National retailer obtains favorable Eighth Circuit ruling in groundbreaking opinion recognizing that CAFA's local controversy provision is not jurisdictional
Clients National retailer
Jones Day represented a national retailer on appeal and obtained a reversal of a district court decision that ordered a putative class action remanded to state court. Plaintiffs filed this lawsuit in state court and alleged pricing violations by a number of defendants, one of them represented by Jones Day. Relying on the Class Action Fairness Act of 2005 ("CAFA"), defendants removed the case to federal court. Plaintiffs did not object to the federal forum and proceeded to litigate. Several months later, however, the district court dismissed plaintiffs' complaint, giving them an opportunity to refile. In addition to refiling, plaintiffs decided they no longer wished to proceed in federal court and moved to remand the case to state court under CAFA's local controversy provision, which allows certain matters of truly local interest to remain in state court. Defendants opposed the remand motion because it was untimely. The district court reasoned that the motion dealt with whether the court had jurisdiction to hear the case and therefore could be raised at any time. The court remanded the case.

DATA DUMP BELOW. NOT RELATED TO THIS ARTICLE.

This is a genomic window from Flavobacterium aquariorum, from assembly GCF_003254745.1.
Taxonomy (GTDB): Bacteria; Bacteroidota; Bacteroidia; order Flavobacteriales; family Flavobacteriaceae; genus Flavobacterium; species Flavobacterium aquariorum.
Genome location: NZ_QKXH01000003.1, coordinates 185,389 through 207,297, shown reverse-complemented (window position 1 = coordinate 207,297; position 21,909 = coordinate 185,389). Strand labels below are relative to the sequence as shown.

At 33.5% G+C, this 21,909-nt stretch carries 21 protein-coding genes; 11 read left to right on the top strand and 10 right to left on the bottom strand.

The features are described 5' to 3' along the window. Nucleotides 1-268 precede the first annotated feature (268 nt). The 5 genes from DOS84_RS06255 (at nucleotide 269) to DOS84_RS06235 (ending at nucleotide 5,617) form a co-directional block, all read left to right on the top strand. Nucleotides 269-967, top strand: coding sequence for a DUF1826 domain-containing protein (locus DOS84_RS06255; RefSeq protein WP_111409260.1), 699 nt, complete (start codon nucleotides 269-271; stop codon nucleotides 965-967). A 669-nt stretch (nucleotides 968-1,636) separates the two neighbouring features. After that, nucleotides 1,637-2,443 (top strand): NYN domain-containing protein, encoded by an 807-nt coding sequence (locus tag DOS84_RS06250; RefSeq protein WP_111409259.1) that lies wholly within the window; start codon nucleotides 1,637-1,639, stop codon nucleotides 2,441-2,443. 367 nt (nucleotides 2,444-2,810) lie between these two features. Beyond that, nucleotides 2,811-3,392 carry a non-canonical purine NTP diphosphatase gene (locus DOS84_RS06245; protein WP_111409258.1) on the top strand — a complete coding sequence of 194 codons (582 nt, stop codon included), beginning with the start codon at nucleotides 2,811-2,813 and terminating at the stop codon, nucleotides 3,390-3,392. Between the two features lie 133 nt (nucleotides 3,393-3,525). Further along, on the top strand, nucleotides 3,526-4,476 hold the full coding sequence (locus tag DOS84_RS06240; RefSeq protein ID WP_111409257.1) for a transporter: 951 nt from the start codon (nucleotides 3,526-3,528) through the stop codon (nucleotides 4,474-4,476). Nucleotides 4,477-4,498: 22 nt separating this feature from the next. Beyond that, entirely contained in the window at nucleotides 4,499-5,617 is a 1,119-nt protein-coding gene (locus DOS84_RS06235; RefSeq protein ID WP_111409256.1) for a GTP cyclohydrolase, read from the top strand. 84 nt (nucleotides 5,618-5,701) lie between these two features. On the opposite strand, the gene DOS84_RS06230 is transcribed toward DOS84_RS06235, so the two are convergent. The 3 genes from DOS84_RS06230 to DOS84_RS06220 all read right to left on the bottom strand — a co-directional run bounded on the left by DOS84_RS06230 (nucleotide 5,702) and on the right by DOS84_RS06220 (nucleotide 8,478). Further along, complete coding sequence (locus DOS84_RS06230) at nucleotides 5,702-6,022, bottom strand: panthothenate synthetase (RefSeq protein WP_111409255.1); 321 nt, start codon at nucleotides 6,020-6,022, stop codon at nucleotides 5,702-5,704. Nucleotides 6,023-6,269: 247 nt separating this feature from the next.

Defendants petitioned for review by the U.S. Court of Appeals for the Eighth Circuit, and Jones Day led the appellate effort. In a groundbreaking opinion, the appellate court agreed, becoming the first Circuit Court to recognize in a published opinion that "the local controversy provision operates as an abstention doctrine, which does not divest the district court of subject matter jurisdiction." The court reversed the district court's remand order.